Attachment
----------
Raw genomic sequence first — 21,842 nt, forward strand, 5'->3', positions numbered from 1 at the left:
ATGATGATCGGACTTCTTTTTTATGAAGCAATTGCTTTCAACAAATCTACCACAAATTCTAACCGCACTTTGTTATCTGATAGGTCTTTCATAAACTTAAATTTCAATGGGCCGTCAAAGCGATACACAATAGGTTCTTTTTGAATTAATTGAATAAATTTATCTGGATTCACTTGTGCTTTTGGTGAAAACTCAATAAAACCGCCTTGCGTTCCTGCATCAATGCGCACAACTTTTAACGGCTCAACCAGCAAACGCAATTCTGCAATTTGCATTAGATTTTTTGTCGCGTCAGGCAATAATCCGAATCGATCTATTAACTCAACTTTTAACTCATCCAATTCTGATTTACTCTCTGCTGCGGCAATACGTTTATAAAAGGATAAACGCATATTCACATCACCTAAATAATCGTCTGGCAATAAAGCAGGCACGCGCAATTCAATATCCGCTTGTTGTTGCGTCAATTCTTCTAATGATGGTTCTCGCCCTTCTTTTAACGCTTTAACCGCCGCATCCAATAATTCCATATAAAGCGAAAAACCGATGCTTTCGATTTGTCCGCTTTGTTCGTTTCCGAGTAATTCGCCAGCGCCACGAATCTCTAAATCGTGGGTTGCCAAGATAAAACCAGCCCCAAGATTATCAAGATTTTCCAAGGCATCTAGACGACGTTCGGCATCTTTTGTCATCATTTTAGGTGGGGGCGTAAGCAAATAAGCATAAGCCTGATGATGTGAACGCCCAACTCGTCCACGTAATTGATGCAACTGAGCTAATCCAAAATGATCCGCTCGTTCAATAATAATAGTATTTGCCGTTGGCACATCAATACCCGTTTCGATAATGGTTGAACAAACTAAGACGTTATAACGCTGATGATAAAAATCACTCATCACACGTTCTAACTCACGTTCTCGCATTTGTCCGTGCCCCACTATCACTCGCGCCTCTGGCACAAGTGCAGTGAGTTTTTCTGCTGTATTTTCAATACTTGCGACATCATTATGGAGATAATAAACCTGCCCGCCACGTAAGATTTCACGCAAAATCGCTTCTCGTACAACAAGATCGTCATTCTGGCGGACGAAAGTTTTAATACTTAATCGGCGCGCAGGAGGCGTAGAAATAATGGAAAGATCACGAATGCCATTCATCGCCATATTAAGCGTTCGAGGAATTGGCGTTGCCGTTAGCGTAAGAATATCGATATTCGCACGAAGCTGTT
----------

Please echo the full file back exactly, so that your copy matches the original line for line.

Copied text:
Raw genomic sequence first — 21,842 nt, forward strand, 5'->3', positions numbered from 1 at the left:
ATGATGATCGGACTTCTTTTTTATGAAGCAATTGCTTTCAACAAATCTACCACAAATTCTAACCGCACTTTGTTATCTGATAGGTCTTTCATAAACTTAAATTTCAATGGGCCGTCAAAGCGATACACAATAGGTTCTTTTTGAATTAATTGAATAAATTTATCTGGATTCACTTGTGCTTTTGGTGAAAACTCAATAAAACCGCCTTGCGTTCCTGCATCAATGCGCACAACTTTTAACGGCTCAACCAGCAAACGCAATTCTGCAATTTGCATTAGATTTTTTGTCGCGTCAGGCAATAATCCGAATCGATCTATTAACTCAACTTTTAACTCATCCAATTCTGATTTACTCTCTGCTGCGGCAATACGTTTATAAAAGGATAAACGCATATTCACATCACCTAAATAATCGTCTGGCAATAAAGCAGGCACGCGCAATTCAATATCCGCTTGTTGTTGCGTCAATTCTTCTAATGATGGTTCTCGCCCTTCTTTTAACGCTTTAACCGCCGCATCCAATAATTCCATATAAAGCGAAAAACCGATGCTTTCGATTTGTCCGCTTTGTTCGTTTCCGAGTAATTCGCCAGCGCCACGAATCTCTAAATCGTGGGTTGCCAAGATAAAACCAGCCCCAAGATTATCAAGATTTTCCAAGGCATCTAGACGACGTTCGGCATCTTTTGTCATCATTTTAGGTGGGGGCGTAAGCAAATAAGCATAAGCCTGATGATGTGAACGCCCAACTCGTCCACGTAATTGATGCAACTGAGCTAATCCAAAATGATCCGCTCGTTCAATAATAATAGTATTTGCCGTTGGCACATCAATACCCGTTTCGATAATGGTTGAACAAACTAAGACGTTATAACGCTGATGATAAAAATCACTCATCACACGTTCTAACTCACGTTCTCGCATTTGTCCGTGCCCCACTATCACTCGCGCCTCTGGCACAAGTGCAGTGAGTTTTTCTGCTGTATTTTCAATACTTGCGACATCATTATGGAGATAATAAACCTGCCCGCCACGTAAGATTTCACGCAAAATCGCTTCTCGTACAACAAGATCGTCATTCTGGCGGACGAAAGTTTTAATACTTAATCGGCGCGCAGGAGGCGTAGAAATAATGGAAAGATCACGAATGCCATTCATCGCCATATTAAGCGTTCGAGGAATTGGCGTTGCCGTTAGCGTAAGAATATCGATATTCGCACGAAGCTGTT